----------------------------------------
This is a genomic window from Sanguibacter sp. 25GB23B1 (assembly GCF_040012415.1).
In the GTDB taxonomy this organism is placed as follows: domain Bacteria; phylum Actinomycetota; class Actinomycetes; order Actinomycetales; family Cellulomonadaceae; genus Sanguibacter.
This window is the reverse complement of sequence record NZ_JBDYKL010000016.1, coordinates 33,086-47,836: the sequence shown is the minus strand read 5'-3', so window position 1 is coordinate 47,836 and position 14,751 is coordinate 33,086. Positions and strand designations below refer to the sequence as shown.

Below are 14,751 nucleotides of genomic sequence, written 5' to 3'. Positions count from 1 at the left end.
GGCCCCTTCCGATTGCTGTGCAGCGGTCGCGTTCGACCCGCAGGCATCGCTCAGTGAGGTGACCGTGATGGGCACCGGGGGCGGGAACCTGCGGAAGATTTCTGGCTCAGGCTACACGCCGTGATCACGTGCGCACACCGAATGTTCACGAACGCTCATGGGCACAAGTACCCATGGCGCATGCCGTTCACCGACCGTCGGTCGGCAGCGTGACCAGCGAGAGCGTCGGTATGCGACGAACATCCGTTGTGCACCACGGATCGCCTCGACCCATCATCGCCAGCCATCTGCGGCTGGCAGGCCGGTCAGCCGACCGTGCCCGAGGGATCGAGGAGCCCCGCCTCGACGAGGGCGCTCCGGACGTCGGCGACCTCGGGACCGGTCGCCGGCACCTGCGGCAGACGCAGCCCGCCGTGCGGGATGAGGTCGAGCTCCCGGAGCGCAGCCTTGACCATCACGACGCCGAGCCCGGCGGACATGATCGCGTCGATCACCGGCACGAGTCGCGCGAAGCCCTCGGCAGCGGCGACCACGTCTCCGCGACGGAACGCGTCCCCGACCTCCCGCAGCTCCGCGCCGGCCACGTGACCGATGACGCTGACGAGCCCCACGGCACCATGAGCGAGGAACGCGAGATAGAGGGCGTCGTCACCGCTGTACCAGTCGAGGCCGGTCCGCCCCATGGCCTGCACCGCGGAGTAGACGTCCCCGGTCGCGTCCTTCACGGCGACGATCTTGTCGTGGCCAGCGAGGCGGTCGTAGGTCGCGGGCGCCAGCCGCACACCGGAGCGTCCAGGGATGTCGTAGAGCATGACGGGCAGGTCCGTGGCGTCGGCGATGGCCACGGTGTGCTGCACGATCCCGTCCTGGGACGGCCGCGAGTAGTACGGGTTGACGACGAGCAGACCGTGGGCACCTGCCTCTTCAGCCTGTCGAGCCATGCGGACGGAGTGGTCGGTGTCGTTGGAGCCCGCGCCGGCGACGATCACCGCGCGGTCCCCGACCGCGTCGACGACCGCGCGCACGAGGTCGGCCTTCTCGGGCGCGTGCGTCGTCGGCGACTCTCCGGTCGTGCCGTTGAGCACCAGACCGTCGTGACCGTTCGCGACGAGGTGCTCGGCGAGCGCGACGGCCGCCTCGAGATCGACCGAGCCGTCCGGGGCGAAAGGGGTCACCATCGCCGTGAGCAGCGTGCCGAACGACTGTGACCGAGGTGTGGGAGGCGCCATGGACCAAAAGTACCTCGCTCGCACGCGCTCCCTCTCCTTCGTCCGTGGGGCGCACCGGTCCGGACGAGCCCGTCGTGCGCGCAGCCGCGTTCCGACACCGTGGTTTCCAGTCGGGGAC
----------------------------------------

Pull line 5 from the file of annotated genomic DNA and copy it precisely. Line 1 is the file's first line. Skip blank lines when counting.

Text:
GGCCCCTTCCGATTGCTGTGCAGCGGTCGCGTTCGACCCGCAGGCATCGCTCAGTGAGGTGACCGTGATGGGCACCGGGGGCGGGAACCTGCGGAAGATTTCTGGCTCAGGCTACACGCCGTGATCACGTGCGCACACCGAATGTTCACGAACGCTCATGGGCACAAGTACCCATGGCGCATGCCGTTCACCGACCGTCGGTCGGCAGCGTGACCAGCGAGAGCGTCGGTATGCGACGAACATCCGTTGTGCACCACGGATCGCCTCGACCCATCATCGCCAGCCATCTGCGGCTGGCAGGCCGGTCAGCCGACCGTGCCCGAGGGATCGAGGAGCCCCGCCTCGACGAGGGCGCTCCGGACGTCGGCGACCTCGGGACCGGTCGCCGGCACCTGCGGCAGACGCAGCCCGCCGTGCGGGATGAGGTCGAGCTCCCGGAGCGCAGCCTTGACCATCACGACGCCGAGCCCGGCGGACATGATCGCGTCGATCACCGGCACGAGTCGCGCGAAGCCCTCGGCAGCGGCGACCACGTCTCCGCGACGGAACGCGTCCCCGACCTCCCGCAGCTCCGCGCCGGCCACGTGACCGATGACGCTGACGAGCCCCACGGCACCATGAGCGAGGAACGCGAGATAGAGGGCGTCGTCACCGCTGTACCAGTCGAGGCCGGTCCGCCCCATGGCCTGCACCGCGGAGTAGACGTCCCCGGTCGCGTCCTTCACGGCGACGATCTTGTCGTGGCCAGCGAGGCGGTCGTAGGTCGCGGGCGCCAGCCGCACACCGGAGCGTCCAGGGATGTCGTAGAGCATGACGGGCAGGTCCGTGGCGTCGGCGATGGCCACGGTGTGCTGCACGATCCCGTCCTGGGACGGCCGCGAGTAGTACGGGTTGACGACGAGCAGACCGTGGGCACCTGCCTCTTCAGCCTGTCGAGCCATGCGGACGGAGTGGTCGGTGTCGTTGGAGCCCGCGCCGGCGACGATCACCGCGCGGTCCCCGACCGCGTCGACGACCGCGCGCACGAGGTCGGCCTTCTCGGGCGCGTGCGTCGTCGGCGACTCTCCGGTCGTGCCGTTGAGCACCAGACCGTCGTGACCGTTCGCGACGAGGTGCTCGGCGAGCGCGACGGCCGCCTCGAGATCGACCGAGCCGTCCGGGGCGAAAGGGGTCACCATCGCCGTGAGCAGCGTGCCGAACGACTGTGACCGAGGTGTGGGAGGCGCCATGGACCAAAAGTACCTCGCTCGCACGCGCTCCCTCTCCTTCGTCCGTGGGGCGCACCGGTCCGGACGAGCCCGTCGTGCGCGCAGCCGCGTTCCGACACCGTGGTTTCCAGTCGGGGAC